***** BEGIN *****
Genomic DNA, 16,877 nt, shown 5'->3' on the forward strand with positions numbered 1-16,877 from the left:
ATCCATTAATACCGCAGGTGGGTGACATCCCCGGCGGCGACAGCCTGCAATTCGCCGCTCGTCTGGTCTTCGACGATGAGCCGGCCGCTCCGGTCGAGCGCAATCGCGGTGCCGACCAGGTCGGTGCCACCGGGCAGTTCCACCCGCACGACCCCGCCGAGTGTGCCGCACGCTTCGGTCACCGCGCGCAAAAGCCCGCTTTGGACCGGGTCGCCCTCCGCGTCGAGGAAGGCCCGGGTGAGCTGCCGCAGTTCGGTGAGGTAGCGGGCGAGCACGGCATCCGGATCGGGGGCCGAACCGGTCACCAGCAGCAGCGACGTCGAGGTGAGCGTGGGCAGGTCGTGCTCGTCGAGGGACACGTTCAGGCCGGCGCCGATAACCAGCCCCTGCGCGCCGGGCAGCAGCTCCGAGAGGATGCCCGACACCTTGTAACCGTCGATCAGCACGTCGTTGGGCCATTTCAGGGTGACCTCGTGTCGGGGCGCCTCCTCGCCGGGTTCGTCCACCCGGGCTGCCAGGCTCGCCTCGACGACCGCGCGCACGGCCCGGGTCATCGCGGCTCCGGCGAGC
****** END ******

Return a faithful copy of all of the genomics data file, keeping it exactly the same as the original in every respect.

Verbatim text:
Genomic DNA, 16,877 nt, shown 5'->3' on the forward strand with positions numbered 1-16,877 from the left:
ATCCATTAATACCGCAGGTGGGTGACATCCCCGGCGGCGACAGCCTGCAATTCGCCGCTCGTCTGGTCTTCGACGATGAGCCGGCCGCTCCGGTCGAGCGCAATCGCGGTGCCGACCAGGTCGGTGCCACCGGGCAGTTCCACCCGCACGACCCCGCCGAGTGTGCCGCACGCTTCGGTCACCGCGCGCAAAAGCCCGCTTTGGACCGGGTCGCCCTCCGCGTCGAGGAAGGCCCGGGTGAGCTGCCGCAGTTCGGTGAGGTAGCGGGCGAGCACGGCATCCGGATCGGGGGCCGAACCGGTCACCAGCAGCAGCGACGTCGAGGTGAGCGTGGGCAGGTCGTGCTCGTCGAGGGACACGTTCAGGCCGGCGCCGATAACCAGCCCCTGCGCGCCGGGCAGCAGCTCCGAGAGGATGCCCGACACCTTGTAACCGTCGATCAGCACGTCGTTGGGCCATTTCAGGGTGACCTCGTGTCGGGGCGCCTCCTCGCCGGGTTCGTCCACCCGGGCTGCCAGGCTCGCCTCGACGACCGCGCGCACGGCCCGGGTCATCGCGGCTCCGGCGAGC